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By Li Chong


The Montréal Review


Swirski, Peter. (2019).  American Utopia: Literature, Society, and the Human Use of Human Beings. Routledge. 250pp.


Over the past twenty years or so Peter Swirski has carved out an international career out of interdisciplinary studies of American culture and society. On the one hand, in every one of his nineteen books to date he looks at how the books we read, the films we see, and the popular culture we consume reflect on the deep social problems that beset America (and more often than not, the rest of the globe). On the other hand he casts light on how the social problems that bedevil America, the wars it fights, and the political decisions its ruling classes make impact the culture we make, the books we read, and even the language we use.

It is therefore no surprise that his new book conforms to this interdisciplinary pattern. Tellingly, American Utopia is subtitled Literature, Society, and the Human Use of Human Beings, revealing that, although Swirski is first and foremost a literary and cultural scholar, human, social, and economic concerns drive it as much as literary and cultural ones. The book as a whole is therefore a multifaceted study of American Utopia: its history, its political premises, its economic viability, its social promises, and its literary incarnations.

On the opening pages one American Utopia contrasts the twin paths to utopia in the form of social engineering (through legislation, education, enculturation, and so on) and bioengineering (through direct modification of our genetic material). On the remaining two hundred and fifty pages it documents the pitfalls and windfalls of social reform in the name of the human use of human beings. At various points in the book, Swirski makes enormous contributions to current debates surrounding such controversial topics as gene editing, artificial intelligence, welfare society, studies of deaggression, the nature and nurture of capitalism, social competition versus cooperation, universal basic income, gender and human equality, and any number of other issues of concern not only to all Americans but all citizens of the world.

The book is organized in 5 parts, each consisting of three chapters. The first part functions as a general introduction to the thematics of utopia and its (often unappreciated) role in social thought. It surveys the always colorful and sometimes downright bizarre history of utopian communes in the United States, some of which go back to the early years of the colonial settlement. It wraps up with a poignant discussion of the role of literature and more broadly popular/mass culture in fostering the spirit of social reform as well as of language as a diagnostic tool equivalent to thought experiments in the sciences. The following four parts of the book—twelve chapters in all—discuss in detail four outré modern utopias by Thomas Disch, Bernard Malamud, Kurt Vonnegut, and Margaret Atwood, more often than not departing from them in order to pursue conceptually original avenues of research.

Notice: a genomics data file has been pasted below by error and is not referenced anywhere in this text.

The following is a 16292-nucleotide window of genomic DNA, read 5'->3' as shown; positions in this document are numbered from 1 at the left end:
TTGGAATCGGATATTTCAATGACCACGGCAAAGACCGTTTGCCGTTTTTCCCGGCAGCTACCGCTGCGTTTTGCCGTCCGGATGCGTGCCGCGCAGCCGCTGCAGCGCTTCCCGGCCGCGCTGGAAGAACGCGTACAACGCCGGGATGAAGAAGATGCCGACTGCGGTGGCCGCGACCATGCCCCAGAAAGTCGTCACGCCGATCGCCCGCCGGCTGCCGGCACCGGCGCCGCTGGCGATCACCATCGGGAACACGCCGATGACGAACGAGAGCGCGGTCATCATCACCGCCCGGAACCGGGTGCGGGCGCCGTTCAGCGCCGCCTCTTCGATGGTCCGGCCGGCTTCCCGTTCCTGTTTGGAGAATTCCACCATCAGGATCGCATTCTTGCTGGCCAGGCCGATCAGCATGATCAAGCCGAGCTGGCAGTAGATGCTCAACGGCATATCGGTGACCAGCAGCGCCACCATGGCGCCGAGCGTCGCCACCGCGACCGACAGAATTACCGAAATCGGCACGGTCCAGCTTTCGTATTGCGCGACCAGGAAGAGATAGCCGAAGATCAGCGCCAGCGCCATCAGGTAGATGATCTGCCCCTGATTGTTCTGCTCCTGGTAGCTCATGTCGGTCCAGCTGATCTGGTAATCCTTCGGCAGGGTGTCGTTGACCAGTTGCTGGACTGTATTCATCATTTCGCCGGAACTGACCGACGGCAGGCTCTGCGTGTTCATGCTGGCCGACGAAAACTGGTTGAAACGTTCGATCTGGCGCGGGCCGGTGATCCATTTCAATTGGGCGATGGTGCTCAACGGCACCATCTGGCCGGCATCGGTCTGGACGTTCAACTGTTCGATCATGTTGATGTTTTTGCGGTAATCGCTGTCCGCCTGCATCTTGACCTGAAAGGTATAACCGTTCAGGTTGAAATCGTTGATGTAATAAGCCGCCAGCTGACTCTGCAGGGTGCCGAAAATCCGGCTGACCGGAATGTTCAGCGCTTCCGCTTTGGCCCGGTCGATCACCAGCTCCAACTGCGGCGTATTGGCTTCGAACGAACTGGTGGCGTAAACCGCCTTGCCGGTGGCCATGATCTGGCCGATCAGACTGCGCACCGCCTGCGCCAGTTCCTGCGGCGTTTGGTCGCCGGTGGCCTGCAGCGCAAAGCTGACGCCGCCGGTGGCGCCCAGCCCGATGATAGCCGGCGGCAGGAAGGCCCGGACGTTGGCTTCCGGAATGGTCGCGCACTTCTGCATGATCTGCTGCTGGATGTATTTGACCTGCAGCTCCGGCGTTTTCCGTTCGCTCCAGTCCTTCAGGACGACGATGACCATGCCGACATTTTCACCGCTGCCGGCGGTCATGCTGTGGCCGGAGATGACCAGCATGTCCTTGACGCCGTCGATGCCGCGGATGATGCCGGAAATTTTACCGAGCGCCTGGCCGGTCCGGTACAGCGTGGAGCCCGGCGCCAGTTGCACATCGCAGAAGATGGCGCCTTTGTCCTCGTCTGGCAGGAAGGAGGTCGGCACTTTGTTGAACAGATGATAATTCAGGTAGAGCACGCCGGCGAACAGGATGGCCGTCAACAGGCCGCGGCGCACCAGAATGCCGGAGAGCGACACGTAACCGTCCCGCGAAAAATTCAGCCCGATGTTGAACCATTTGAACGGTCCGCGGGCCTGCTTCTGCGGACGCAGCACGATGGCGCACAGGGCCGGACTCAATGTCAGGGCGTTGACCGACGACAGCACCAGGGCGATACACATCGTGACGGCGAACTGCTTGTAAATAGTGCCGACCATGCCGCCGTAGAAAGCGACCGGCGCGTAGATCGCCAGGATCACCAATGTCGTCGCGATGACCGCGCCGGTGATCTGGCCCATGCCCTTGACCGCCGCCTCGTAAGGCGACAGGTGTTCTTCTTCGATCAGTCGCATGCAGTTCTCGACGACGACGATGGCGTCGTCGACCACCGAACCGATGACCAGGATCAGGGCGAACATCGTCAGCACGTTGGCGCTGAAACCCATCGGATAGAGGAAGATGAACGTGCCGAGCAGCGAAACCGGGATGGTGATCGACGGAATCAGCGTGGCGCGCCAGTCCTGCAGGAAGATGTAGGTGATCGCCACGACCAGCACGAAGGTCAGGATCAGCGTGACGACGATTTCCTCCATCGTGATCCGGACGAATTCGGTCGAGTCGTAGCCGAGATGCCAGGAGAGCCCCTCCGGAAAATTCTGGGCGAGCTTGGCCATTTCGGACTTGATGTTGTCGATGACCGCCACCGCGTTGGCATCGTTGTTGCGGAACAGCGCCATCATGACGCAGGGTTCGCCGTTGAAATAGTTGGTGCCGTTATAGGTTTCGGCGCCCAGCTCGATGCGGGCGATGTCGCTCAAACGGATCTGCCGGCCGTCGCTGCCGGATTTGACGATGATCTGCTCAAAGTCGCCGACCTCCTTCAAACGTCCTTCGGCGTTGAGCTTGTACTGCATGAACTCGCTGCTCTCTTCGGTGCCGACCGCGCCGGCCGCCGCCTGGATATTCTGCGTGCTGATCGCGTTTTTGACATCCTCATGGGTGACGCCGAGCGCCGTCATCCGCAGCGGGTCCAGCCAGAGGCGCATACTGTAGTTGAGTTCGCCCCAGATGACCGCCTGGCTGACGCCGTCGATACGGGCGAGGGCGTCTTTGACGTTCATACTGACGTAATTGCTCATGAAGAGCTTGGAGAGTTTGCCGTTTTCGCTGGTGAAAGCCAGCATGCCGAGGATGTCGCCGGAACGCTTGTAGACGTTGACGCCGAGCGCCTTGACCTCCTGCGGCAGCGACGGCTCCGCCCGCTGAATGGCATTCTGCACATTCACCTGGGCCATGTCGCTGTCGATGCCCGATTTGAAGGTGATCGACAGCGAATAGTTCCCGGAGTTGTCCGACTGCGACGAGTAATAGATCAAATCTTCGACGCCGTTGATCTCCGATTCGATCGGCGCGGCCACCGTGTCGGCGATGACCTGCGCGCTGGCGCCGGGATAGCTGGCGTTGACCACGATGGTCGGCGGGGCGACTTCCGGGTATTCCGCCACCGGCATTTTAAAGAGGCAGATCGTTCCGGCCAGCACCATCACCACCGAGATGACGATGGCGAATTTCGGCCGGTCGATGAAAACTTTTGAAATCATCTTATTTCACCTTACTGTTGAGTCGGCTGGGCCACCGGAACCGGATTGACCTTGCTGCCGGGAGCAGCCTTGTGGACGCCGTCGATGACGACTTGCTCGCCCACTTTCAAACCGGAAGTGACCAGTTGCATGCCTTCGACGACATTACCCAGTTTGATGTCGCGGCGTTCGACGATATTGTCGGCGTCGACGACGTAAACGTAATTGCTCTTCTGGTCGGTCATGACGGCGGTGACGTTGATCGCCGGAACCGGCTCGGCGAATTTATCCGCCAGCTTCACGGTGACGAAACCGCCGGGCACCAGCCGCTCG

American Utopia, much as its predecessor, American Utopia and Social Engineering (published by Swirski in 2011) is a breathtaking book not only in its intellectual scope but in its beautiful execution. For this reason, being unable to discuss it in its entirety, in what follows I will focus on the issues of economic and gender equality to frame some of the issues that drive this page-turning study. The equality of men and women (pay, economic and social status, investment opportunities, political representation, and so on) have never left the spotlight in the recent years, becoming the subject of heated debates. Gender equality is an integral part of human rights, a fundamental criterion of democracy and a prerequisite for the achievement of social justice and equitable society. 

Persistent Gender Inequity Worldwide 

Much as the utopian movement itself, over the centuries numerous movements for gender equality have taken root around the globe, continuing to this very day. In 2001, to take a prominent example, the Netherlands became the first country in the world to allow same-sex couples to officially enter into marriage by law, another milestone of the worldwide struggle for the human right and gender equality.

Gender equality issues manifest themselves in all walks of society. Academia is a crucial part of it. In most developed economies, over 50% of student enrolments in colleges and universities are women which reflects a striking success in bringing our society out of the Middle Ages.

However, not to be one-sided—in keeping with American Utopia, which never fails to balance its story of dreams and aspirations with abject and sometimes horrifying failures—gender inequality persists even among ostensibly liberal and progressive academics, in particular at senior levels of tertiary educational institutions. To put it simply, the equal gender composition from student enrolments is not reflected in the representation of academic women in senior leadership across the sector. Women continue to be under-represented, with a dismal 15% at senior levels of professoriate across academic institutions worldwide. Moreover, since women are over-represented in lower-paying faculty positions, there is generally a large gender gap in pay and income.

Gender bias in language

American Utopia is about two core issues: the social and the biological ways of actually attaining a better social order. To help visualize some of the issues riding on these two thorny paths to Utopia, it enlists the help of some of the most controversial utopian imaginings in modern culture. Indeed, for all its social and even scientific analyses, American Utopia is equally a thoroughgoing investigation of today’s American literature and culture.